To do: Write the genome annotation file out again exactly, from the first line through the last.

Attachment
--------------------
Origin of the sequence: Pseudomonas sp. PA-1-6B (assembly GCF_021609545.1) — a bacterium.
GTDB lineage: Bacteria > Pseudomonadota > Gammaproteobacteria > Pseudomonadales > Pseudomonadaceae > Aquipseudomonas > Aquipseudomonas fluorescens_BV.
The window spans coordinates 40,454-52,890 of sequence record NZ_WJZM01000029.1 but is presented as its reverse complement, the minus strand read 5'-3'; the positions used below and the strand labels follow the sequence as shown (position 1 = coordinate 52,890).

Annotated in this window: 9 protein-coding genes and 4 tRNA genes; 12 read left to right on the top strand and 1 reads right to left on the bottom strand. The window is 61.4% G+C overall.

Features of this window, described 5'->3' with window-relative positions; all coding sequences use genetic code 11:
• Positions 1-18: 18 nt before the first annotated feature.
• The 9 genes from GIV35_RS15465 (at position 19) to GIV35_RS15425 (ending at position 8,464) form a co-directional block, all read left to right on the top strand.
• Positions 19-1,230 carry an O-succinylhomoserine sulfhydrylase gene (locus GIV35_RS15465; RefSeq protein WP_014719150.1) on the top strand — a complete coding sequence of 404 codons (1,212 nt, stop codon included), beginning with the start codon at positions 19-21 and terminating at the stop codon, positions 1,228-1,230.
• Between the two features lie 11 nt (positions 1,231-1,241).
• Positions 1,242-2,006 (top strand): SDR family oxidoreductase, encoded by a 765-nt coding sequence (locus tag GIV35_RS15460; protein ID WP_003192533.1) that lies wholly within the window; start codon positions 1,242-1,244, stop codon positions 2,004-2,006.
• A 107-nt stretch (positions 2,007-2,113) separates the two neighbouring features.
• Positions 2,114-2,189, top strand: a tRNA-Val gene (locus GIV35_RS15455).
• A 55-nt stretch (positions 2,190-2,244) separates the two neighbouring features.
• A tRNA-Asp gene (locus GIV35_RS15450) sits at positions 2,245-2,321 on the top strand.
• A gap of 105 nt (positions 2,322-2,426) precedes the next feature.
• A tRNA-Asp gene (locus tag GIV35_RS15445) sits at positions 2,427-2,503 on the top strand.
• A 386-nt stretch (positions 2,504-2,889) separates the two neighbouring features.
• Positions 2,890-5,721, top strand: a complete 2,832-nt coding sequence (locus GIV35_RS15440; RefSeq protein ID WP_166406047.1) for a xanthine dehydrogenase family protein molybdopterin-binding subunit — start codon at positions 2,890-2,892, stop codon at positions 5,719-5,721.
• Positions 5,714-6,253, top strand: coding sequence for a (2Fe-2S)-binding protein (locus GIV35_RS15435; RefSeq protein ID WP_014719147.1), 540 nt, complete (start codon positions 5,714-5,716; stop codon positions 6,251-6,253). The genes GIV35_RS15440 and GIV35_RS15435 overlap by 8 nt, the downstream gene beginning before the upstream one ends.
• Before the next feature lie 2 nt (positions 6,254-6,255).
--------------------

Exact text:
Origin of the sequence: Pseudomonas sp. PA-1-6B (assembly GCF_021609545.1) — a bacterium.
GTDB lineage: Bacteria > Pseudomonadota > Gammaproteobacteria > Pseudomonadales > Pseudomonadaceae > Aquipseudomonas > Aquipseudomonas fluorescens_BV.
The window spans coordinates 40,454-52,890 of sequence record NZ_WJZM01000029.1 but is presented as its reverse complement, the minus strand read 5'-3'; the positions used below and the strand labels follow the sequence as shown (position 1 = coordinate 52,890).

Annotated in this window: 9 protein-coding genes and 4 tRNA genes; 12 read left to right on the top strand and 1 reads right to left on the bottom strand. The window is 61.4% G+C overall.

Features of this window, described 5'->3' with window-relative positions; all coding sequences use genetic code 11:
• Positions 1-18: 18 nt before the first annotated feature.
• The 9 genes from GIV35_RS15465 (at position 19) to GIV35_RS15425 (ending at position 8,464) form a co-directional block, all read left to right on the top strand.
• Positions 19-1,230 carry an O-succinylhomoserine sulfhydrylase gene (locus GIV35_RS15465; RefSeq protein WP_014719150.1) on the top strand — a complete coding sequence of 404 codons (1,212 nt, stop codon included), beginning with the start codon at positions 19-21 and terminating at the stop codon, positions 1,228-1,230.
• Between the two features lie 11 nt (positions 1,231-1,241).
• Positions 1,242-2,006 (top strand): SDR family oxidoreductase, encoded by a 765-nt coding sequence (locus tag GIV35_RS15460; protein ID WP_003192533.1) that lies wholly within the window; start codon positions 1,242-1,244, stop codon positions 2,004-2,006.
• A 107-nt stretch (positions 2,007-2,113) separates the two neighbouring features.
• Positions 2,114-2,189, top strand: a tRNA-Val gene (locus GIV35_RS15455).
• A 55-nt stretch (positions 2,190-2,244) separates the two neighbouring features.
• A tRNA-Asp gene (locus GIV35_RS15450) sits at positions 2,245-2,321 on the top strand.
• A gap of 105 nt (positions 2,322-2,426) precedes the next feature.
• A tRNA-Asp gene (locus tag GIV35_RS15445) sits at positions 2,427-2,503 on the top strand.
• A 386-nt stretch (positions 2,504-2,889) separates the two neighbouring features.
• Positions 2,890-5,721, top strand: a complete 2,832-nt coding sequence (locus GIV35_RS15440; RefSeq protein ID WP_166406047.1) for a xanthine dehydrogenase family protein molybdopterin-binding subunit — start codon at positions 2,890-2,892, stop codon at positions 5,719-5,721.
• Positions 5,714-6,253, top strand: coding sequence for a (2Fe-2S)-binding protein (locus GIV35_RS15435; RefSeq protein ID WP_014719147.1), 540 nt, complete (start codon positions 5,714-5,716; stop codon positions 6,251-6,253). The genes GIV35_RS15440 and GIV35_RS15435 overlap by 8 nt, the downstream gene beginning before the upstream one ends.
• Before the next feature lie 2 nt (positions 6,254-6,255).